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I read a sentence in an exam:

There is no child who did not bring his parents to the picnic.

I think that the sentence does not have tense-agreement. Why is is used instead of was? Please explain it to me.

  • I would presume the picnic is still happening. – J.R. Aug 19 '16 at 15:28
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    If it came from an exam then presumably there is no further context, but without that it's impossible to say which verb tense would be appropriate. As so often happens on ELL, this is just a silly exam question from an incompetent tester. – FumbleFingers Aug 19 '16 at 15:42
  • @user40548 Can you add any more information to your question? Was there a paragraph of text before the sentence? Was this a question on the exam? – P. E. Dant Aug 19 '16 at 17:04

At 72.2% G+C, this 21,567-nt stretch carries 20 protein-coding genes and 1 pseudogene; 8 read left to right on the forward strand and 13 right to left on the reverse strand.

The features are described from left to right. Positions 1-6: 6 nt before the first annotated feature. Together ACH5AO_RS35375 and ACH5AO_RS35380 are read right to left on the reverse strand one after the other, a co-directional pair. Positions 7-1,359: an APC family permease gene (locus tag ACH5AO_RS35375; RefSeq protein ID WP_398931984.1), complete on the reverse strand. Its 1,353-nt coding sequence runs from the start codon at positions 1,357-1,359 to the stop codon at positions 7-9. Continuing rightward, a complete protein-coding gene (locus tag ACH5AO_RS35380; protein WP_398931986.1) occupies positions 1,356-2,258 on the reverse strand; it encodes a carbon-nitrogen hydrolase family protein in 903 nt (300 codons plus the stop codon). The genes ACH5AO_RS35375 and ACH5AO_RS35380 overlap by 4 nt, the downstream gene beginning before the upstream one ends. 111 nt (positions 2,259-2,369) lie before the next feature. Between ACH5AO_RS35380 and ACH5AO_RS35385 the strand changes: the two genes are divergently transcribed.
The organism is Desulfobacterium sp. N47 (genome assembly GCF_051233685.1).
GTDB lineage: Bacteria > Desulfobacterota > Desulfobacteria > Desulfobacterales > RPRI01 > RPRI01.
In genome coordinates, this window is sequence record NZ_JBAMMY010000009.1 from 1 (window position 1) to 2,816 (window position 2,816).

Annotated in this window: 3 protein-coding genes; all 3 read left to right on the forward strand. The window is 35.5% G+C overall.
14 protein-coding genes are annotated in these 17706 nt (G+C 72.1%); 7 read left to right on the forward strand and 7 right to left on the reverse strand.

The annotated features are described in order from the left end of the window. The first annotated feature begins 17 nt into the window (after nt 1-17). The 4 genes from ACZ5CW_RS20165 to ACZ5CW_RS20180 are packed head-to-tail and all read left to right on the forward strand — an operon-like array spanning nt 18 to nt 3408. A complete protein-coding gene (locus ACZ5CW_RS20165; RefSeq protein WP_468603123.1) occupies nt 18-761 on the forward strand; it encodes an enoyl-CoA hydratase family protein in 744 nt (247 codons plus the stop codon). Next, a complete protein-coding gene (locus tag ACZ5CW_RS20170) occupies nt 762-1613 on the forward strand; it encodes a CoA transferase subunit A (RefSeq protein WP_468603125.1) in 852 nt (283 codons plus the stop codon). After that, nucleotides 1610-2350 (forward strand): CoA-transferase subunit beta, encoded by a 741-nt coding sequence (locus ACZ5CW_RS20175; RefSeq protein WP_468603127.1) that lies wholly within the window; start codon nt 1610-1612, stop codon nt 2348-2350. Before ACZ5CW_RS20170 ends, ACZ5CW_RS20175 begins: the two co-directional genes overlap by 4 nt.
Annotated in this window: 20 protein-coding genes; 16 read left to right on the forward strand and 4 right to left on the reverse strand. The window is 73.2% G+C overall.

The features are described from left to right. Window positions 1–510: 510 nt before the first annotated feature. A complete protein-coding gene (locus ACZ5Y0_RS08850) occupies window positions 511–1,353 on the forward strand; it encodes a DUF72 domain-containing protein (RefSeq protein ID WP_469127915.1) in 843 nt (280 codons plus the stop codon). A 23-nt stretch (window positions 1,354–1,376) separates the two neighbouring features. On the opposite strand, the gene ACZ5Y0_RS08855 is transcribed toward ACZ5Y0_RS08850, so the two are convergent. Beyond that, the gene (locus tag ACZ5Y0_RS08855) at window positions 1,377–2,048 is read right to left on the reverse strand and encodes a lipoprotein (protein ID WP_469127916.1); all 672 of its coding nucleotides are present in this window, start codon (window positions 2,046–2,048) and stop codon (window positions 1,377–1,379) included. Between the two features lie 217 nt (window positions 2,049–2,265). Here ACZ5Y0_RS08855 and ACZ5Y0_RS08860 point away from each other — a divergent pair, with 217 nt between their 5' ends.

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There's slightly different meanings between using "was" and "is" here.

Imagine you're either still at the picnic or all the children from the picnic are present.

You ask your friend to make sure all the children brought their parents. The children are all still around. He confirms "There is no child who did not bring his parents".

The picnic is over, your friend was keeping track of the children's parents, and the children are gone. You ask your friend if all the children brought their parents. He confirms "There was no child who did not bring his parents"

The difference between the two is that in the first example, the children are all still here around you in the present. In the second example the children are no longer here, they are gone. If the children are still around you, you use "is". If the children have left, than you use "was". The "to be" verb is modifying "There".

There is no verbal relation between the children being present and them bringing their parents, so the fact that they brought their parents does not need to agree with their current presence.

Compare:

"There are people at the event who fought in the war" "There were people at the event who fought in the war"

The fact that they fought in the war is not relevant to their current location. If they are still present at the event, you say "There are". If they are no longer at the event then you say "There were".

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